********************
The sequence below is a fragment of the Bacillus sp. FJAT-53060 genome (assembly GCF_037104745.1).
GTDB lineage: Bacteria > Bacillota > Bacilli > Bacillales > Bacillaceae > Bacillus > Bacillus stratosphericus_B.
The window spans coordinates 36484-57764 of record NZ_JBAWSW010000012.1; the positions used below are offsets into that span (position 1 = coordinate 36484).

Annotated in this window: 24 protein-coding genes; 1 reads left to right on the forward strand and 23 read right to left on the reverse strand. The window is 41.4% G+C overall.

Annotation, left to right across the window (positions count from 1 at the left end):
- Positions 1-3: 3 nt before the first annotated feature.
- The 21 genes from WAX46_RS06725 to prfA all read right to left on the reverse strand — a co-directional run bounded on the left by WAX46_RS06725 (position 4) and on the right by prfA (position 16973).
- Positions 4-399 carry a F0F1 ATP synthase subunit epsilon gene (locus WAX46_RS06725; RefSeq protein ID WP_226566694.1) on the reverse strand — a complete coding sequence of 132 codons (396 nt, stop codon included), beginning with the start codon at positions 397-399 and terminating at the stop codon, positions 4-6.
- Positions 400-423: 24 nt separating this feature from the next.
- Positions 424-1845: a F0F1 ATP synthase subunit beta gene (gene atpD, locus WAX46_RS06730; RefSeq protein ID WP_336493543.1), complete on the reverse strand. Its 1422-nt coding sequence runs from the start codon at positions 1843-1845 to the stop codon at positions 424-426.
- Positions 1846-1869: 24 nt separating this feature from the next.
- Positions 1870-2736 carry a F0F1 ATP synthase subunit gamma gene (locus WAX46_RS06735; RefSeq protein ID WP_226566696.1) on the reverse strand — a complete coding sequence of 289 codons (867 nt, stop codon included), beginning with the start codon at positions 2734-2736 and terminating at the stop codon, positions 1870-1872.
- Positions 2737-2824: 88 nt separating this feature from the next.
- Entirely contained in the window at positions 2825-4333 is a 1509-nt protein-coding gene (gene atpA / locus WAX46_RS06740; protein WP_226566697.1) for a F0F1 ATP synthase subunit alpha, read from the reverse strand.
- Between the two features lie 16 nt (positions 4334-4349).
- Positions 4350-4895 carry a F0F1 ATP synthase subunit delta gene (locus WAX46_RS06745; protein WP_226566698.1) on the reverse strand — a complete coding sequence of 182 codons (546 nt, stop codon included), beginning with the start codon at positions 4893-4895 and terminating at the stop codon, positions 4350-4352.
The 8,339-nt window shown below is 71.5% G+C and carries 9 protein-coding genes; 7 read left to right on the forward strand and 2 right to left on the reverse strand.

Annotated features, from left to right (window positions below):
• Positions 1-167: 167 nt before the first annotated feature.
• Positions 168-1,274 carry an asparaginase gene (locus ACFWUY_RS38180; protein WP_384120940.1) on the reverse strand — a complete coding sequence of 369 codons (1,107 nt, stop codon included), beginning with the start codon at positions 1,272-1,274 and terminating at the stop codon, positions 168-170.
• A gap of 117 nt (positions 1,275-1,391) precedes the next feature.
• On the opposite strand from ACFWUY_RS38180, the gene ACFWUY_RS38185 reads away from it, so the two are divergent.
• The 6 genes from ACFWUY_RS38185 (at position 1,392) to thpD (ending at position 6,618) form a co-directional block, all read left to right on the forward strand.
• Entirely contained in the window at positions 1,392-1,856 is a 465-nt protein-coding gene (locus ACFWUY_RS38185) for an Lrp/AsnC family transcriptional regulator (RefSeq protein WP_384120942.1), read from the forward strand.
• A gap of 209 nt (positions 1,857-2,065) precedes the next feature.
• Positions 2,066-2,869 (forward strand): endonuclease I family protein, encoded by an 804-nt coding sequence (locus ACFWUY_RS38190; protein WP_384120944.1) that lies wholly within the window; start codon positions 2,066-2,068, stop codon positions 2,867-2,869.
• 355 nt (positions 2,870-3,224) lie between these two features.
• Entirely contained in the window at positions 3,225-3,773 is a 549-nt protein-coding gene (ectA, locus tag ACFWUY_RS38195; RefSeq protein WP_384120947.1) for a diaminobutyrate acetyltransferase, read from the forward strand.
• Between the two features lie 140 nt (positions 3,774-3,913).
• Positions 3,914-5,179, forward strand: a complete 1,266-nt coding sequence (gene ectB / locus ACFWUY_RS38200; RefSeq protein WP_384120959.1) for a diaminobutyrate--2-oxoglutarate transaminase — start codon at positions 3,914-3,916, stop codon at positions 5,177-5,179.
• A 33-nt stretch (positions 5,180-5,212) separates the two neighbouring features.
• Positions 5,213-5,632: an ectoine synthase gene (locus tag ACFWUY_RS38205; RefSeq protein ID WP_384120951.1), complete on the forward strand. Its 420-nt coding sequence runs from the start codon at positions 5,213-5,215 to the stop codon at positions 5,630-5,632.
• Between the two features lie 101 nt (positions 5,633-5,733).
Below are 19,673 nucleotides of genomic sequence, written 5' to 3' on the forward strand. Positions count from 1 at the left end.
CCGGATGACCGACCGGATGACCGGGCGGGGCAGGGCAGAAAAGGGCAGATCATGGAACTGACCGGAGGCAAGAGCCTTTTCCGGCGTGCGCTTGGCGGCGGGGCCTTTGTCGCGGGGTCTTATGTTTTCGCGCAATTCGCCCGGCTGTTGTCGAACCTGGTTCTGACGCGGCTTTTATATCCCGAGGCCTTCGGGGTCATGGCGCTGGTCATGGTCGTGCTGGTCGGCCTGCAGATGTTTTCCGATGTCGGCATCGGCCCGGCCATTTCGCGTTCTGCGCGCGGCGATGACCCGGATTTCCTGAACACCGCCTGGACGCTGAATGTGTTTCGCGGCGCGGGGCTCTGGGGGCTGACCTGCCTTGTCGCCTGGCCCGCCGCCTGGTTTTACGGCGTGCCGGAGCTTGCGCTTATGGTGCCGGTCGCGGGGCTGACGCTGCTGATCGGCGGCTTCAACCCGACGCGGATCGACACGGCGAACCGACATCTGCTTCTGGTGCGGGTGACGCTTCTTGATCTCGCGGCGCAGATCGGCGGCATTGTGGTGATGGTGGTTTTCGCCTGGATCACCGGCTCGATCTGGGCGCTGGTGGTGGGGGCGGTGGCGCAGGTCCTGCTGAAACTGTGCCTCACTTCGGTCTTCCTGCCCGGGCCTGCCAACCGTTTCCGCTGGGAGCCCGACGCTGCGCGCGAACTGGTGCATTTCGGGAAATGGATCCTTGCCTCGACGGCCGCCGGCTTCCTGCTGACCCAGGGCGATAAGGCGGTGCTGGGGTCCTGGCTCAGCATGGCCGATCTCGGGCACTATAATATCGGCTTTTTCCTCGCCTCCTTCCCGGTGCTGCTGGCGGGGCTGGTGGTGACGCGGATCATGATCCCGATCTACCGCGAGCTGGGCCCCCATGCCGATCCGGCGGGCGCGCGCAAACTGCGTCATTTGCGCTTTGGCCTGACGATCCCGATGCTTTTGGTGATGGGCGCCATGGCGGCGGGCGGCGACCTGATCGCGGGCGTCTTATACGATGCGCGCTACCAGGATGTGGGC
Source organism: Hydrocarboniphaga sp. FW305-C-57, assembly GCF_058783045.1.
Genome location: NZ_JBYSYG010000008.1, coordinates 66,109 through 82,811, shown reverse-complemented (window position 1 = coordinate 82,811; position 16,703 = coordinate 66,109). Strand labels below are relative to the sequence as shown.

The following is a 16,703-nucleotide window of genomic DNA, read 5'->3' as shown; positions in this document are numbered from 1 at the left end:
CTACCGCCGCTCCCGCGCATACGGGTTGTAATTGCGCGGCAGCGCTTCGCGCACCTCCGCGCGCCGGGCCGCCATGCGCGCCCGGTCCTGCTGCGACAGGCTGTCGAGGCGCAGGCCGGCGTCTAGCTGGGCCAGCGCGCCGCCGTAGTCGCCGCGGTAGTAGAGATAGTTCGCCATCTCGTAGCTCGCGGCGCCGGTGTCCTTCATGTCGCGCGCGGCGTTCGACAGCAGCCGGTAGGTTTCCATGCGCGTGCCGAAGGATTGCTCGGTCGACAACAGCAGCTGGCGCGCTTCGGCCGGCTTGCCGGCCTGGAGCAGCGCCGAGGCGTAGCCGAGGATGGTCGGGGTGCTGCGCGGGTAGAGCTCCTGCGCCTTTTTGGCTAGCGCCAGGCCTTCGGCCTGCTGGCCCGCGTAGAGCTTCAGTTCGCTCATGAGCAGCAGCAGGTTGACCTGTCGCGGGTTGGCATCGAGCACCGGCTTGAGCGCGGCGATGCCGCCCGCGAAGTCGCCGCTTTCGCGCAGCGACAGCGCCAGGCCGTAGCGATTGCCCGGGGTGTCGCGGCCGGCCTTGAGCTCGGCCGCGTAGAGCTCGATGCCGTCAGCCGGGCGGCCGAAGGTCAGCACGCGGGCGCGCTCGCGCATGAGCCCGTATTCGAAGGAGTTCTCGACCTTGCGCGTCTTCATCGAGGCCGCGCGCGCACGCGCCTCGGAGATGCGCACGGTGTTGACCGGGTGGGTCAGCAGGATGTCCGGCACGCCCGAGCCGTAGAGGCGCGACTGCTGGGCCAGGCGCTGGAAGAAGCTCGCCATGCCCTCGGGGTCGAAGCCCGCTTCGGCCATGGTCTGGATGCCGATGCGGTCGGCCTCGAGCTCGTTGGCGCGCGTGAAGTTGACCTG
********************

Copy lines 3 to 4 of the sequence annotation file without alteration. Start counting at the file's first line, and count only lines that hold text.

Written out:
The window spans coordinates 36484-57764 of record NZ_JBAWSW010000012.1; the positions used below are offsets into that span (position 1 = coordinate 36484).

Annotated in this window: 24 protein-coding genes; 1 reads left to right on the forward strand and 23 read right to left on the reverse strand. The window is 41.4% G+C overall.